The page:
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Zombie Walk lurches its way back to Victoria

Gruesome but fun event is a great lead-in for Halloween
Participants in Victoria’s annual Zombie Walk, dressed in their gory best, lurch and stagger their way down Government Street. (Black Press Media file photo)

Tim Collins/Contributor

Should you be in downtown Victoria, wandering around Centennial Square on Saturday, Oct. 14, at about 3 p.m., don’t be concerned if you happen to come across some walking dead lurching down the street.

No, it won’t be an indication that a zombie apocalypse has begun.

At least we hope not – it would be hugely coincidental if it was. It’s the date and time of Victoria’s annual Zombie Walk. That’s when people of all ages – folks we assume are otherwise perfectly normal and healthy individuals – choose to dress up in ragged clothing and don gruesome makeup that makes them look, well, dead.

They gather and make their way downtown in what might be described as a rather bloody flash mob.

The event is organized by the Umbrella Corp. West Coast Operations.

During the event, participants dress up like the members of the undead. The whole idea has been around for hundreds of years in one form or another, but has been popularized by a host of zombie movies that started half-a-century ago with films like George A. Romero’s seminal “Night of the Living Dead” (1968), its 1978 sequel “Dawn of the Dead,” and a 1985 offering called “Day of the Dead.”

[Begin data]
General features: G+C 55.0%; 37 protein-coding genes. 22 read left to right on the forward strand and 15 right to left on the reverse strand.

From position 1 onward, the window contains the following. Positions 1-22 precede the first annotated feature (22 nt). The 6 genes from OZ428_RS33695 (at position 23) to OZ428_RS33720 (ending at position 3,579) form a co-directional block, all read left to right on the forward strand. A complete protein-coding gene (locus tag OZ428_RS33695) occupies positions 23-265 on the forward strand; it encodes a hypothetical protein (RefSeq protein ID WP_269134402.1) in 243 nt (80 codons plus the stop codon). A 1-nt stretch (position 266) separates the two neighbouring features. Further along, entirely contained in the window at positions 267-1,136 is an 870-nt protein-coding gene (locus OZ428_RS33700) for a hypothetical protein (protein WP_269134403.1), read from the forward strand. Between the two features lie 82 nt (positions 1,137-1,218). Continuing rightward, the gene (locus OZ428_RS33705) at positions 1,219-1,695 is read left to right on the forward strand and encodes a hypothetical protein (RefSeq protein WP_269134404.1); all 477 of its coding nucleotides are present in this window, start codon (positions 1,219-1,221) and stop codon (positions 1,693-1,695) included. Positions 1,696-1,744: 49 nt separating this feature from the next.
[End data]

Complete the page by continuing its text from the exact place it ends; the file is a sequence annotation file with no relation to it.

To keep the zombie mania alive, television series like “The Walking Dead” and video games like “Resident Evil” (which is also a movie franchise) continued to seep into popular culture.

And while films and games might explain the origins of the zombie craze, the reasons for the pervading popularity of zombie-themed films and events are a little harder to nail down.

Psychologists and scholars have examined the matter and have linked it to fears about rampant capitalism and the environmental damage it causes, global contagion, and general anxiety about societal collapse and the end of the world.

Of course, it could be that it’s just a lot of fun, particularly as Halloween approaches.

Everyone is welcome to the event, and there is no charge to participate.

Organizers have, however, set up some pretty basic rules.

They’ve asked that no fireworks or firecrackers be used, no fake (or, we assume, real) weapons are displayed, and that participants do nothing to impede traffic. They also make clear that participants shouldn’t smear blood (presumably fake blood), on storefronts or any zombie walk observers.

And don’t bite anyone.

Spectators are welcome.